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20/40/60: Do Like the Canadians Do

The Source's crack team tries curling

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Source production manager Wyatt Gaines releases his stone
  • Source production manager Wyatt Gaines releases his stone

It was just a few weeks ago when members of the Bend Curling Club added a new listing to our calendar, looking to boost the numbers for their club, which meets several times a week at The Pavilion in Bend. Since no one has yet proposed building a wall between us and Canada, we thought it was only fitting that we give this sport—with origins in Scotland, but one well-loved by our Canuck friends to the north—a try. (We need all the allies we can muster!)

Turns out, the sport is pretty popular here in Central Oregon, too. According to members of the Bend Curling Club, Bend Park and Recreation's Adult Curling sessions fill up extremely fast, so the Bend Curling Club was formed to fill the gap for curlers.

Because we were most certainly dummies before we stepped onto the ice, here's a brief description of the game, courtesy of "Curling for Dummies."

Two members of the Bend Curling Club sweep the ice in front of their stone.
  • Two members of the Bend Curling Club sweep the ice in front of their stone.

"Curling is a sport in which two teams of four players each slide 40-pound granite rocks (also called stones) down a sheet of ice toward a target at the other end. Each team tries to get more of its stones closer to the center of the target than the other team." If you're one of those Benditos who spends time lobbing bocce balls in the summer, then you'll probably catch right on. One big difference (besides the temperature) is that in curling, the person sliding the rock is aided by sweepers, who urgently "sweep" the ice in front of the rock to help it travel farther to reach the target.

With that, here's our take on curling, from a three-generation perspective.

Wyatt Gaines, 20-something

Surprisingly enough, I really enjoyed curling! It combined the pace and technique one utilizes in billiards and darts, but takes place in a new environment and requires physicality and teamwork in a way that these bar games do not. As a person who has spent next to zero time on an ice rink, just being on the rink is cool in itself. Bright lights, crisp air, shiny stones; all considered, it's a very beautiful game.

My biggest takeaway is a new appreciation for the sport. I'm looking forward to catching it in the coming Winter Olympics and impressing all my friends with my knowledge. Best part of curling: the lane you're on is called a sheet—new meaning to "shooting the sheet!"

Nicole Vulcan, almost 40-something

Having been longing for the leisurely days of summer, when bocce ball is the anchor to my day drinking, curling seemed to be a good wintertime stand-in. The basic tenets of the sport aren't difficult to grasp, and the Saturday night club atmosphere is relaxed and all about having a good time. To me, Saturday night sports should be like that: fun, chill and not too competitive. Plus, there was good music playing.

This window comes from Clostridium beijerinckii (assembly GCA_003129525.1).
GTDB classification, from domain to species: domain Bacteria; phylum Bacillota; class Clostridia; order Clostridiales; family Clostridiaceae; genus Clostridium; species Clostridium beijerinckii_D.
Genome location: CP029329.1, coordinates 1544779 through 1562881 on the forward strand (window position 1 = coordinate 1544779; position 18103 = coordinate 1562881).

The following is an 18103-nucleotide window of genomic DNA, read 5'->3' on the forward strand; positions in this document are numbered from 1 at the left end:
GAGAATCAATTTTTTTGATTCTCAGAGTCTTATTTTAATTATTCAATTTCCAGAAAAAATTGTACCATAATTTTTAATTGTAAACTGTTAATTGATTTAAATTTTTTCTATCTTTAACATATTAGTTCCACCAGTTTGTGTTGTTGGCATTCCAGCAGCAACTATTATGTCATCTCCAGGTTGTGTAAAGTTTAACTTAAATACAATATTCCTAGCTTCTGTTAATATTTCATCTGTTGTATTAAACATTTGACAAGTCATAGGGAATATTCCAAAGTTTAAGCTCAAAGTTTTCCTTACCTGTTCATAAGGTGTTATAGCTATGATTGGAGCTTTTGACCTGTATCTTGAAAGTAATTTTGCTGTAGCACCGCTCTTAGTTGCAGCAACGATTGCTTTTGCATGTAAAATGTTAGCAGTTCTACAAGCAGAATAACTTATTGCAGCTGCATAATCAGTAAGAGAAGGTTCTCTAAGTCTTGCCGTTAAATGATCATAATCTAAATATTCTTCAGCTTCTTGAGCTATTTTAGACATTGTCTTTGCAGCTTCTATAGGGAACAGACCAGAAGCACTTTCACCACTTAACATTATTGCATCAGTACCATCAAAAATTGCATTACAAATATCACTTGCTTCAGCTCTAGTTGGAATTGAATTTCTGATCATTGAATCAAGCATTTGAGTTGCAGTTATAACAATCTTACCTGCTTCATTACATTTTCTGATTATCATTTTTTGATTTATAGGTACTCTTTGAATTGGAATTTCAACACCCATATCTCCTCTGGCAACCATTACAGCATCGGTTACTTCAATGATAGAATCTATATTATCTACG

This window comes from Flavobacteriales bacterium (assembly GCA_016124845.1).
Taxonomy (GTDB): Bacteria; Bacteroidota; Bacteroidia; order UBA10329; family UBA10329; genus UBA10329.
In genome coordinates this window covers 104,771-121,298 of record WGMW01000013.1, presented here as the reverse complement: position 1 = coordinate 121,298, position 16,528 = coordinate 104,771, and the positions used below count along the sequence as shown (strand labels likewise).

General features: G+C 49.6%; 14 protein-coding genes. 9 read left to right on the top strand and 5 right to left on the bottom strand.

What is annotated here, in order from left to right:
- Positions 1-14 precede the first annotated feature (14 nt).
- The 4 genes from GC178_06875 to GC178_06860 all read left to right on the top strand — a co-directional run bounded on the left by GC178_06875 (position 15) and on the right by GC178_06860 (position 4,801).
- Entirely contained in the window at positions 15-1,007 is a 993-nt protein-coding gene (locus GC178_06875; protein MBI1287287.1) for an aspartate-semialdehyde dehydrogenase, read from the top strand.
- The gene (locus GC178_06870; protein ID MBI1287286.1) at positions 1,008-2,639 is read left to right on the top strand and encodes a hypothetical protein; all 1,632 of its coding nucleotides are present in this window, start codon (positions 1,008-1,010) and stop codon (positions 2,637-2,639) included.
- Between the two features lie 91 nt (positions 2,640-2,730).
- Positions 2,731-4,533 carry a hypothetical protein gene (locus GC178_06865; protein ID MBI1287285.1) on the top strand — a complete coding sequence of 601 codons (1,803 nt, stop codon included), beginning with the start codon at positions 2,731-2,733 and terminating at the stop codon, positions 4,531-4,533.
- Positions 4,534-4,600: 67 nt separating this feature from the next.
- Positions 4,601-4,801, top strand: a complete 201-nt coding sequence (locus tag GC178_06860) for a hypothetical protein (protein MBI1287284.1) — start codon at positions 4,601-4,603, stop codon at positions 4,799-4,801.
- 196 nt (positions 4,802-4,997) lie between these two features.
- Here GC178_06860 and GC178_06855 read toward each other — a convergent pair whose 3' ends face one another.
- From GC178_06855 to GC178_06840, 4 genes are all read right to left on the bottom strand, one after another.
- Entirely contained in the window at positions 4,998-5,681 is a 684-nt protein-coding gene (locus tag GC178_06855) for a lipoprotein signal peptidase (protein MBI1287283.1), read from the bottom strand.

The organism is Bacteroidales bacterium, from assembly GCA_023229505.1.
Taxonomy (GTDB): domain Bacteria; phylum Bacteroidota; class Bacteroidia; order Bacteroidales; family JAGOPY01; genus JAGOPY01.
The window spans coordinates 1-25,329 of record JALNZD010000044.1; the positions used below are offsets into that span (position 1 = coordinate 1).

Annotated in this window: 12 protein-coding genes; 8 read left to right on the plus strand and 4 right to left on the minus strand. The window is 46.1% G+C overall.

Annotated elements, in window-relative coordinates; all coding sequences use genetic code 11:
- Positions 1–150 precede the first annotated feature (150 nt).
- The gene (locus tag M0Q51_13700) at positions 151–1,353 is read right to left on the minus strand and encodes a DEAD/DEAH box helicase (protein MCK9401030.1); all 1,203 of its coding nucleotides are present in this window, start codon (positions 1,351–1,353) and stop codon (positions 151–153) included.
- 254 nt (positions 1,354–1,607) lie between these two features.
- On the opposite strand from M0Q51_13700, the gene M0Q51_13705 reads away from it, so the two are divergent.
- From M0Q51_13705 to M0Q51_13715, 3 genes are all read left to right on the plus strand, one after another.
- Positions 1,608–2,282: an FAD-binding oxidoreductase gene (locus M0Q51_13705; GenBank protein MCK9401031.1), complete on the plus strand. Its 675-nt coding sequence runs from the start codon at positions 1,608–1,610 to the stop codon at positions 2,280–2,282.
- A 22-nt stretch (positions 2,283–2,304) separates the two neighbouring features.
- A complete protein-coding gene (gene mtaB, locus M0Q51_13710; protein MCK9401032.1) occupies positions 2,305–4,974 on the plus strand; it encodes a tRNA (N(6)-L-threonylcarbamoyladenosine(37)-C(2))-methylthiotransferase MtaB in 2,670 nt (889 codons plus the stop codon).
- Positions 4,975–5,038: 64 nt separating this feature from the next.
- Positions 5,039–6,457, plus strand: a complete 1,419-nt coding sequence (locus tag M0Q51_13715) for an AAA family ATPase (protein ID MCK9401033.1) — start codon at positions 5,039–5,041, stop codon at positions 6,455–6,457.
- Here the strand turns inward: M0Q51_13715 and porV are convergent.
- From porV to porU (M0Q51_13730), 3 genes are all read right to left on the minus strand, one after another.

Bend Curling Club member Barb Lyons, who joined the club last year with her husband, seemed to agree. "It's not age-dependent," she said. "It's been wonderful because neither one of us are skiers, and we wanted to do something in the wintertime that got us outside. It's fun, it's family oriented, and you don't have to be a jock to play." Nuff said, Barb, thanks!

Source copy editor Richard Sitts uses a special pole to shove his stone down the sheet.
  • Source copy editor Richard Sitts uses a special pole to shove his stone down the sheet.

Richard Sitts, 60-something

As my right leg pushed off of the "hack," my left foot, on its "slider," splayed outward, propelling me face-first into the ice and sending the 40-pound stone careening out of control into the team of curlers next to us, undercutting one of them, who smacked down hard on the rock-hard glaze.

OK, that didn't really happen.

But with my subpar sense of balance, it very well could have, had I tried the traditional method of curling. While my more able-bodied colleagues, Nicole and Wyatt, jumped right in with considerable success, I wimped out and used the extender pole (optional, but illegal in competition) to launch my stone down the ice. This made it seem like shuffleboard on ice and it felt a little bit like cheating. I can't recall ever hanging out for two hours straight on a sheet of ice, let alone having so much fun in the process. I felt the camaraderie shared by the members of the Bend Curling Club. Richard Peterson was a great instructor of the sport and made the three of us curling virgins feel welcome. I would definitely be up for giving curling another try and perhaps working up to that traditional sliding delivery.

The Bend Curling Club offers sessions Friday mornings and Saturday nights; contact the club in advance to sign up.

Bend Curling Club

Facebook.com/BendIceCurling

Bendcurlingclub@gmail.com

971-808-2875

Bend Park & Recreation District

Check for classes and available drop-in curling times at: Register.bendparksandrec.org

Look for the 20/40/60 feature the third week of each month, featuring three generations of Source staff trying out a new activity in Central Oregon.


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